14 Sep HOW DEPRESSION STEMS FROM Drug Abuse
According to the Johns Hopkins Depression and Anxiety Bulletin, around 6 million American men suffer from depression. While this is half the number of women who struggle with depression, men are more likely to turn to drugs or alcohol when in the midst of a bout of depression.
The presence of drugs or alcohol can make the depression symptoms worse, leading to a greater desire for the addictive substance. This causes men to spiral into a never-ending cycle of depression and drug abuse.
Understanding this connection and learning to seek help quickly after starting down the path of depression can help men combat both problems.
The Connection Between Depression and Drug Abuse
When someone is suffering from depression, that individual will feel overwhelming sadness and hopelessness. The release received from drugs or alcohol can lessen the feelings of depression. Soon the individual starts to try to self-medicate to get relief from the condition.
However, this can cause a spiral, because the drugs or alcohol are actually depressant. After their mood-lifting effects are gone, they can actually cause deeper depression.
For instance, controlled substances can change the neurotransmitters in the brain to make it more likely that the individual will fall back into a state of depression. They also cause physical changes in the tissues and organs of the body that can contribute to depression.
Drugs and alcohol can also be triggers for depression. While under the influence, individuals can often make poor decisions or act impulsively.
When they come out of the effects of the drugs or alcohol and find that they no longer have money in the bank because they wasted it, learn that they hurt someone they care about or hear that they lost their job as a result of their actions while using the substances, they will seek even more deeply into depression. These are typical reactions we see daily in drug and alcohol treatment.
This, in turn, can cause them to seek more drugs or alcohol, feeding the cycle until it’s hard to tell whether the depression or the substance abuse is the root problem.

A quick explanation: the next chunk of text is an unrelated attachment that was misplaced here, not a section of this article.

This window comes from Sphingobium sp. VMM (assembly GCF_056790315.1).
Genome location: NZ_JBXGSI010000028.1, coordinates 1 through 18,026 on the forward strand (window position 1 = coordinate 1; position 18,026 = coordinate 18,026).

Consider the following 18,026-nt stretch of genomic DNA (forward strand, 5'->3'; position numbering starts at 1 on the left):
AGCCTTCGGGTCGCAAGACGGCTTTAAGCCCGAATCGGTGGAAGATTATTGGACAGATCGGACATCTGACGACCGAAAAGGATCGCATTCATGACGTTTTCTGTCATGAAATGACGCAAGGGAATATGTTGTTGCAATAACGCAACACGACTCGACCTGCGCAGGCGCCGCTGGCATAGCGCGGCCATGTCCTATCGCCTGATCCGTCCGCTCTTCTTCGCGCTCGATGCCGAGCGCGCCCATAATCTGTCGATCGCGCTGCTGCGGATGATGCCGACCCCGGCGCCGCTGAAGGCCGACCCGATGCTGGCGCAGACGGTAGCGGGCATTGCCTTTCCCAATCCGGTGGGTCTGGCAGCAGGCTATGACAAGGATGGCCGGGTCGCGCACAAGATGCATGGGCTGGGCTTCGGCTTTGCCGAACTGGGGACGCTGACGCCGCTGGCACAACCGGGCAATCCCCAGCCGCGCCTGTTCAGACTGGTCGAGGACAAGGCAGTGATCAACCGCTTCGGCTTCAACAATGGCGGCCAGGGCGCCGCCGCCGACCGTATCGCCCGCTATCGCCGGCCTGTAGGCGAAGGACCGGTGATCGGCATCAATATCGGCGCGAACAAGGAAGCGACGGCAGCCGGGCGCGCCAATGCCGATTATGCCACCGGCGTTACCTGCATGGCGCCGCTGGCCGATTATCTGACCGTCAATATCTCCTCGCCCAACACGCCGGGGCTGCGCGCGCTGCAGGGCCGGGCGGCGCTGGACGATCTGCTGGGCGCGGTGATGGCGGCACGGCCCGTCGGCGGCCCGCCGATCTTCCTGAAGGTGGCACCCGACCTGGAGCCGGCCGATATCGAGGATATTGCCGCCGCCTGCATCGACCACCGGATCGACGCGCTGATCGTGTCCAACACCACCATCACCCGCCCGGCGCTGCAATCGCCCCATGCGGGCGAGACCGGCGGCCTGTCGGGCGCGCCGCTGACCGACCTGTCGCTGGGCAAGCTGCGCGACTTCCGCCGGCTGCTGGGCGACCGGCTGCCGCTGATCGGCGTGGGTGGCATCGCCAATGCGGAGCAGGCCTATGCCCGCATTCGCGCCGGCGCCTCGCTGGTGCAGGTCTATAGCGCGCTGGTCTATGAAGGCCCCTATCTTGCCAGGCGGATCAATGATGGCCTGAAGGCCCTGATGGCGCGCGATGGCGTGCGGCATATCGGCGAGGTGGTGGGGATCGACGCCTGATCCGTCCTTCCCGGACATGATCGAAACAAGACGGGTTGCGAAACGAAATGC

Symptoms of Drug Abuse Related to Depression
How can you tell if you or someone you love is struggling with depression as a result of drug abuse?
First, look for the signs of depression, which include:
- Anger and irritability
- Withdrawing from family and friends
- Headaches, chronic pain, stomach problems
- Negative moods
For men specifically, who do not like to show signs of weakness, depression is more likely to turn into problems with irritability and anger, rather than sadness and crying. Anger management is a key treatment service provided to deal with these symptoms of depression.
Men try to mask their feelings and keep them inside, and this can set the stage for outbursts.
When the symptoms of depression are combined with alcohol or drug abuse, the individual needs to be treated for both. When substance abuse and depression are linked, recovery is more challenging, because both issues need to be addressed and treated.
For this reason, it’s vital that individuals with a dual diagnosis get professional help, rather than trying to deal with the problems on their own.
Only with professional help can someone struggling with both depression and drug or alcohol abuse get true freedom from the problems they are facing.